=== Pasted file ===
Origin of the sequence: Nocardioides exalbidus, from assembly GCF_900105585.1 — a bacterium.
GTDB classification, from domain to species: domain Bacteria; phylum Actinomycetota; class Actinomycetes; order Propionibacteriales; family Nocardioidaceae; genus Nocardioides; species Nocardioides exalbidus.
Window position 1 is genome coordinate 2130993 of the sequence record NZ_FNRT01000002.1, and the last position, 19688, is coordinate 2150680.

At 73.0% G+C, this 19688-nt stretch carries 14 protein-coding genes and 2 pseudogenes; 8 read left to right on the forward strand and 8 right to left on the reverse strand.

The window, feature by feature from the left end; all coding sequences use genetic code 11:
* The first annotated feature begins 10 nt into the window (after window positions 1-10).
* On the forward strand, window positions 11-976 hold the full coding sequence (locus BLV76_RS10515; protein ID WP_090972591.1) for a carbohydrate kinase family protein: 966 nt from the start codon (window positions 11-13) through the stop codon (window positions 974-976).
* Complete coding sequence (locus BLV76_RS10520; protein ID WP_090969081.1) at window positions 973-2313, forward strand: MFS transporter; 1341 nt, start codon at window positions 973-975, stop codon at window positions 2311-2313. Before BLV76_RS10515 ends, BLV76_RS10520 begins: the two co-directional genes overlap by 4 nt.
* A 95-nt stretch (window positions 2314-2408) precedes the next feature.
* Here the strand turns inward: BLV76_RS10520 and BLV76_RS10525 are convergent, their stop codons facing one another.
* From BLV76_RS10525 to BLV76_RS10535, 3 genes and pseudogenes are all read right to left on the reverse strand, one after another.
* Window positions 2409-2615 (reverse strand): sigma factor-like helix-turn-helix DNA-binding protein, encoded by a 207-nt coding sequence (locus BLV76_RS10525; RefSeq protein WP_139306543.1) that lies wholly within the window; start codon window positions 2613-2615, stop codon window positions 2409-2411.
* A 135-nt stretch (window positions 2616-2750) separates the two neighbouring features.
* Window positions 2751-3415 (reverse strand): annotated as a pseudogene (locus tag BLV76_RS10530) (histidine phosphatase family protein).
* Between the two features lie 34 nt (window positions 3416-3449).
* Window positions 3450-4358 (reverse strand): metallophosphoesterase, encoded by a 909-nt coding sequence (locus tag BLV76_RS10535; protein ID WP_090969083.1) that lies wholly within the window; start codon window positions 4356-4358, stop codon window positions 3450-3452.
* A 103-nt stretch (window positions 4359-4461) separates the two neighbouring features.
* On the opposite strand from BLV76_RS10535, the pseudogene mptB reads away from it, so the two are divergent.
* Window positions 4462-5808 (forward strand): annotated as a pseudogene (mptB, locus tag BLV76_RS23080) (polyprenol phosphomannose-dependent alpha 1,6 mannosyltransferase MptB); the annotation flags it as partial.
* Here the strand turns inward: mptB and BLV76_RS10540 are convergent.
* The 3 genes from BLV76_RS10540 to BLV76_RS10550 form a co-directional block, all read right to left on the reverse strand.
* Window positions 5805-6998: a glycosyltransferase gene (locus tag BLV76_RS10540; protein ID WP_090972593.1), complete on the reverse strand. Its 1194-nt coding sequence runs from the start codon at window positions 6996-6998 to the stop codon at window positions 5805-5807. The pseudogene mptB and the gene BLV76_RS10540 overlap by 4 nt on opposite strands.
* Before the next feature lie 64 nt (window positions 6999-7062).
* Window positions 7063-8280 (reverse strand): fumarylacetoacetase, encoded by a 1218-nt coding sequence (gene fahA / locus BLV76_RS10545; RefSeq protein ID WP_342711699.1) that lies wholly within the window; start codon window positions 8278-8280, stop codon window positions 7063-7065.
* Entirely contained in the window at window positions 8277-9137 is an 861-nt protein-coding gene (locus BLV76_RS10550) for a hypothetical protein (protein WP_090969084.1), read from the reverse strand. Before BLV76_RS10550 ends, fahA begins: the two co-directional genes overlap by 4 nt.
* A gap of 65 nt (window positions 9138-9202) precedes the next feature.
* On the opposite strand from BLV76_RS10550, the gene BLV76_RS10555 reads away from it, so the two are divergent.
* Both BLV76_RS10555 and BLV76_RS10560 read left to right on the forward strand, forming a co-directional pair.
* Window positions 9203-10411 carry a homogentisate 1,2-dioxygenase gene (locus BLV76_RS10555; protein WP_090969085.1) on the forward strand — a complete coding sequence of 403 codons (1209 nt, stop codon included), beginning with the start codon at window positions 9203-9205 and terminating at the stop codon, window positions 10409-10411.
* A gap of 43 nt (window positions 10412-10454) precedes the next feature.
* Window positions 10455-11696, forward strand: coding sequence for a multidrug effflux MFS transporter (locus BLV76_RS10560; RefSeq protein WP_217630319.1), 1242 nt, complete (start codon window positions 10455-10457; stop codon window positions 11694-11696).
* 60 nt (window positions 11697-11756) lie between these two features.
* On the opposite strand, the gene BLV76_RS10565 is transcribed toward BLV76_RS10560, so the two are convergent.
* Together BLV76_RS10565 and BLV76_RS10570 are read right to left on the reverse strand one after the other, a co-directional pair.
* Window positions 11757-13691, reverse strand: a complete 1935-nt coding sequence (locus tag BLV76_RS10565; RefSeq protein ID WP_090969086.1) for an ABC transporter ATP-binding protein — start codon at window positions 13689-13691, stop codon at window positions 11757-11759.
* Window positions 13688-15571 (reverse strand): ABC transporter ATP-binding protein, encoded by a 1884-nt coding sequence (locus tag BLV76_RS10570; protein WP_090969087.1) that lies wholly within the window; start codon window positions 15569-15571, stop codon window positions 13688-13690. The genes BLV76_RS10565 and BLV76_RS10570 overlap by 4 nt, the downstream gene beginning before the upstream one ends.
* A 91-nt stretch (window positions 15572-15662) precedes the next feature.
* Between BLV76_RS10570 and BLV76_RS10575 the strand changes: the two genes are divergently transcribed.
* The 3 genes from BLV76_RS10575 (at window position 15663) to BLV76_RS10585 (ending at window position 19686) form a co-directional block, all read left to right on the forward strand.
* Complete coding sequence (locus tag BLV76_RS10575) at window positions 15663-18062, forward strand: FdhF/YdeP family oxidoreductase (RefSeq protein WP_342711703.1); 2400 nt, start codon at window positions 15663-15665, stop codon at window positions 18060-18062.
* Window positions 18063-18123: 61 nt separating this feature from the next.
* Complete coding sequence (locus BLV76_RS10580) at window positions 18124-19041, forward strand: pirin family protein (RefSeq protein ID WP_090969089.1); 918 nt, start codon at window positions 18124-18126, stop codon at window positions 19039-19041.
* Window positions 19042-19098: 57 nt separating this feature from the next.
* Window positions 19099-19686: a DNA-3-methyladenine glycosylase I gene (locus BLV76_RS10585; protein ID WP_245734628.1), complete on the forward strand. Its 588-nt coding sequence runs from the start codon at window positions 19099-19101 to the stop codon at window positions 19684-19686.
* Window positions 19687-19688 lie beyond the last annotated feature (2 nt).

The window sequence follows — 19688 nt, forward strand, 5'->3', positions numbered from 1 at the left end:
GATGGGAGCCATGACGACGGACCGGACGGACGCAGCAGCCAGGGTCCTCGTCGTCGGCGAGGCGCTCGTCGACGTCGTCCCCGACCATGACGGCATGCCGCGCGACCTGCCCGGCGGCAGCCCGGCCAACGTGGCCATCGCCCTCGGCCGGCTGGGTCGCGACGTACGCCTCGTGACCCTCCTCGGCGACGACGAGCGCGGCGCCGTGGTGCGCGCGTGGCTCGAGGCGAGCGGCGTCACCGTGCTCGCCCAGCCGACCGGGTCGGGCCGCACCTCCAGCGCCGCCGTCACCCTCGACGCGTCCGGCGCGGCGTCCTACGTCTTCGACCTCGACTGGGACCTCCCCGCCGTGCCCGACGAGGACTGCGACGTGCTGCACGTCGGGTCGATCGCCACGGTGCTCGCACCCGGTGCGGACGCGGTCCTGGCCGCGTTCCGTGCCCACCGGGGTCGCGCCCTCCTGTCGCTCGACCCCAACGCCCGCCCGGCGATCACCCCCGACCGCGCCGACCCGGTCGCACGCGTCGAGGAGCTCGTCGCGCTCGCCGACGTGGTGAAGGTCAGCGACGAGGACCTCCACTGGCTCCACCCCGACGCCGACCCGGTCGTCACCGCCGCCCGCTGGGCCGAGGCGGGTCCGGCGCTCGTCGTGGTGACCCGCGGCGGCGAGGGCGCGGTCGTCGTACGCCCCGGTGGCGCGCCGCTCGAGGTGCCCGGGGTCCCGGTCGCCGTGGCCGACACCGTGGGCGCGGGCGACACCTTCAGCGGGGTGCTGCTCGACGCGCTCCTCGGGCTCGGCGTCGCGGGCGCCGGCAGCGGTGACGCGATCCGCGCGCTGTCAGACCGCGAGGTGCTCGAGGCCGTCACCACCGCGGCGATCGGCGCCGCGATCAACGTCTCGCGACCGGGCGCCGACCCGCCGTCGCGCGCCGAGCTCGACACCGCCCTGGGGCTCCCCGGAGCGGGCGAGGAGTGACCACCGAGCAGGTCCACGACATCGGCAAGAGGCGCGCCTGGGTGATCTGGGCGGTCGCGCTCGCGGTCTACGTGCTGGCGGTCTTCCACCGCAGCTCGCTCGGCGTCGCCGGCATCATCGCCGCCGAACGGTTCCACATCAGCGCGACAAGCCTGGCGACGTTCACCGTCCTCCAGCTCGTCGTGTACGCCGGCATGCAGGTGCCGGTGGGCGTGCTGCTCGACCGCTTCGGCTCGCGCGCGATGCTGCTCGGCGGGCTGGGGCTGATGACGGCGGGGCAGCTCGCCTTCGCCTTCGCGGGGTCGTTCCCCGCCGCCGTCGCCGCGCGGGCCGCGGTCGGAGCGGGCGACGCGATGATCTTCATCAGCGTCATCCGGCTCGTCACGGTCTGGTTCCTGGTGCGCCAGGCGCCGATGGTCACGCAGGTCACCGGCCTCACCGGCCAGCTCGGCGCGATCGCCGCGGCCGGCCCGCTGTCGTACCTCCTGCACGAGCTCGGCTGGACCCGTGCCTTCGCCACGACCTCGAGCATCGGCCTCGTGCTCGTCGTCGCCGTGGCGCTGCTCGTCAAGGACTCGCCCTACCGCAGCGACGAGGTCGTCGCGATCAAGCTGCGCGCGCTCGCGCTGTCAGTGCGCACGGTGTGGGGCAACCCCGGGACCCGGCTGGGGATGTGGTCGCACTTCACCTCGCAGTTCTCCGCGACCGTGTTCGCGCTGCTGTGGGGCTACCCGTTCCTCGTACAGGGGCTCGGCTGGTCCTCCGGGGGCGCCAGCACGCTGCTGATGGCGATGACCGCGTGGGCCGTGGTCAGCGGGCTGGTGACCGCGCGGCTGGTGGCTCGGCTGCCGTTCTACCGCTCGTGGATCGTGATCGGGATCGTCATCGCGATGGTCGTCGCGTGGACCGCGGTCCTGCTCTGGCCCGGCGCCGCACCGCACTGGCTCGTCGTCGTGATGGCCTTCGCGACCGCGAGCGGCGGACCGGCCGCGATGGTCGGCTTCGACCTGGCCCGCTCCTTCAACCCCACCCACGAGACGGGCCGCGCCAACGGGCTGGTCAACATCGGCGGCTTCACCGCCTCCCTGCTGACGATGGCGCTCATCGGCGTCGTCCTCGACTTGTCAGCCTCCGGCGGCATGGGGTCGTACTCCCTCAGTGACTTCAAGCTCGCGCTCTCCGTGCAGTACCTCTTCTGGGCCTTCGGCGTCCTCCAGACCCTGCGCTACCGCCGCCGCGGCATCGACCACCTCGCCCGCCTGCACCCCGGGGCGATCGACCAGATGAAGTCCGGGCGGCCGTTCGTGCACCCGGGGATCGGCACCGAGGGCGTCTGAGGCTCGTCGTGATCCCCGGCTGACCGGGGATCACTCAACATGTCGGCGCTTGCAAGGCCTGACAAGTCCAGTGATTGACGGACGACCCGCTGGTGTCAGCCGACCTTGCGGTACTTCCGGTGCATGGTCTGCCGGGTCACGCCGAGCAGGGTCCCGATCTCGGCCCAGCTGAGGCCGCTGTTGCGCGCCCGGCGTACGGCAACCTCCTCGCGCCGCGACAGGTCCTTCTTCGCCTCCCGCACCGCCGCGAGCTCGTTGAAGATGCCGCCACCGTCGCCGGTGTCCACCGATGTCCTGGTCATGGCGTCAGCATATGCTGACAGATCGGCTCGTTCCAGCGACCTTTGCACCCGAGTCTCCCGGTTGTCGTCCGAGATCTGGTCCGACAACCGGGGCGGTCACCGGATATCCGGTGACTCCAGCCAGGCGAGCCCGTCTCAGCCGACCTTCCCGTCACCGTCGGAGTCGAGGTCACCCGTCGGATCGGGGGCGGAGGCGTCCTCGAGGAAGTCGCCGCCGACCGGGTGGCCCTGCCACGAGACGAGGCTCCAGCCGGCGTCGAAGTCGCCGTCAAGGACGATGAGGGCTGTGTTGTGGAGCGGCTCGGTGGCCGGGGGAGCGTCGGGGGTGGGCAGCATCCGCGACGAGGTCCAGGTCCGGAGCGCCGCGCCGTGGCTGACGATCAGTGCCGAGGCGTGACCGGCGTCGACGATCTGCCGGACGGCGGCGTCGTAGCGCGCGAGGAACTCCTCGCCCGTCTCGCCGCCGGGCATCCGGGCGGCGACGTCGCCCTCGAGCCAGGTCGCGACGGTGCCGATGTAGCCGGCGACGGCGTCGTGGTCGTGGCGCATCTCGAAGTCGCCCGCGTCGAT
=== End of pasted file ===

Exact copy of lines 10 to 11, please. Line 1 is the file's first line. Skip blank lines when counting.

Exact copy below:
* Here the strand turns inward: BLV76_RS10520 and BLV76_RS10525 are convergent, their stop codons facing one another.
* From BLV76_RS10525 to BLV76_RS10535, 3 genes and pseudogenes are all read right to left on the reverse strand, one after another.